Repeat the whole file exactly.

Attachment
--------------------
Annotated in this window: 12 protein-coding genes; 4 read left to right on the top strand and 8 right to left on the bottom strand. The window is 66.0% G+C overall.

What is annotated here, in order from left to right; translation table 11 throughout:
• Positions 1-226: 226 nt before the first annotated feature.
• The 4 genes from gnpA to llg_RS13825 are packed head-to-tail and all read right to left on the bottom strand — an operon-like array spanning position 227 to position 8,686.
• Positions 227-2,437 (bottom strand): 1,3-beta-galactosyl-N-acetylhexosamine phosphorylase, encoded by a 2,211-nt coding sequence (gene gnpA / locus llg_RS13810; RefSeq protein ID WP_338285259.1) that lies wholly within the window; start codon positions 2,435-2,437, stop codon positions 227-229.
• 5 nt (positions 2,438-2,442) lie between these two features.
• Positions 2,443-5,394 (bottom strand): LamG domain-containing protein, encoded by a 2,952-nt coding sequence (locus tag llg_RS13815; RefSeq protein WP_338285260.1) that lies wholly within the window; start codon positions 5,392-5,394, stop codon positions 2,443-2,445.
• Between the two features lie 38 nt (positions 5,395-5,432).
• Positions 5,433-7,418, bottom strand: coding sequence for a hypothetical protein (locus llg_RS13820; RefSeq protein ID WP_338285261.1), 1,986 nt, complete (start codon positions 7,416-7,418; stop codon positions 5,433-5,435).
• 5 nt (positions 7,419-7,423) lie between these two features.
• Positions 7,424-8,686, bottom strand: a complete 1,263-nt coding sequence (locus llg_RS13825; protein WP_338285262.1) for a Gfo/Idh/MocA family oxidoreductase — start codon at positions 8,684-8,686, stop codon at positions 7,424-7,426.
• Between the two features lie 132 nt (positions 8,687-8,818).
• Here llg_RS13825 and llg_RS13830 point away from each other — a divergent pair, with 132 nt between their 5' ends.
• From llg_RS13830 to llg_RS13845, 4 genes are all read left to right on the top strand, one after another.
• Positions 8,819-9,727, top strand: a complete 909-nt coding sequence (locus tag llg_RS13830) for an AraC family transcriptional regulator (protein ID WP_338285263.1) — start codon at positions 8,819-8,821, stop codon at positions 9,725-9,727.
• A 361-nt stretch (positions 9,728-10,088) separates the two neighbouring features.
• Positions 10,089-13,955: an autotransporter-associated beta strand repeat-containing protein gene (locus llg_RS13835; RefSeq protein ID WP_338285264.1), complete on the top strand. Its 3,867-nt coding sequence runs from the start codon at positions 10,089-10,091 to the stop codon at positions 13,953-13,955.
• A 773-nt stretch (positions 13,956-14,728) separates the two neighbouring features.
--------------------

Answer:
Annotated in this window: 12 protein-coding genes; 4 read left to right on the top strand and 8 right to left on the bottom strand. The window is 66.0% G+C overall.

What is annotated here, in order from left to right; translation table 11 throughout:
• Positions 1-226: 226 nt before the first annotated feature.
• The 4 genes from gnpA to llg_RS13825 are packed head-to-tail and all read right to left on the bottom strand — an operon-like array spanning position 227 to position 8,686.
• Positions 227-2,437 (bottom strand): 1,3-beta-galactosyl-N-acetylhexosamine phosphorylase, encoded by a 2,211-nt coding sequence (gene gnpA / locus llg_RS13810; RefSeq protein ID WP_338285259.1) that lies wholly within the window; start codon positions 2,435-2,437, stop codon positions 227-229.
• 5 nt (positions 2,438-2,442) lie between these two features.
• Positions 2,443-5,394 (bottom strand): LamG domain-containing protein, encoded by a 2,952-nt coding sequence (locus tag llg_RS13815; RefSeq protein WP_338285260.1) that lies wholly within the window; start codon positions 5,392-5,394, stop codon positions 2,443-2,445.
• Between the two features lie 38 nt (positions 5,395-5,432).
• Positions 5,433-7,418, bottom strand: coding sequence for a hypothetical protein (locus llg_RS13820; RefSeq protein ID WP_338285261.1), 1,986 nt, complete (start codon positions 7,416-7,418; stop codon positions 5,433-5,435).
• 5 nt (positions 7,419-7,423) lie between these two features.
• Positions 7,424-8,686, bottom strand: a complete 1,263-nt coding sequence (locus llg_RS13825; protein WP_338285262.1) for a Gfo/Idh/MocA family oxidoreductase — start codon at positions 8,684-8,686, stop codon at positions 7,424-7,426.
• Between the two features lie 132 nt (positions 8,687-8,818).
• Here llg_RS13825 and llg_RS13830 point away from each other — a divergent pair, with 132 nt between their 5' ends.
• From llg_RS13830 to llg_RS13845, 4 genes are all read left to right on the top strand, one after another.
• Positions 8,819-9,727, top strand: a complete 909-nt coding sequence (locus tag llg_RS13830) for an AraC family transcriptional regulator (protein ID WP_338285263.1) — start codon at positions 8,819-8,821, stop codon at positions 9,725-9,727.
• A 361-nt stretch (positions 9,728-10,088) separates the two neighbouring features.
• Positions 10,089-13,955: an autotransporter-associated beta strand repeat-containing protein gene (locus llg_RS13835; RefSeq protein ID WP_338285264.1), complete on the top strand. Its 3,867-nt coding sequence runs from the start codon at positions 10,089-10,091 to the stop codon at positions 13,953-13,955.
• A 773-nt stretch (positions 13,956-14,728) separates the two neighbouring features.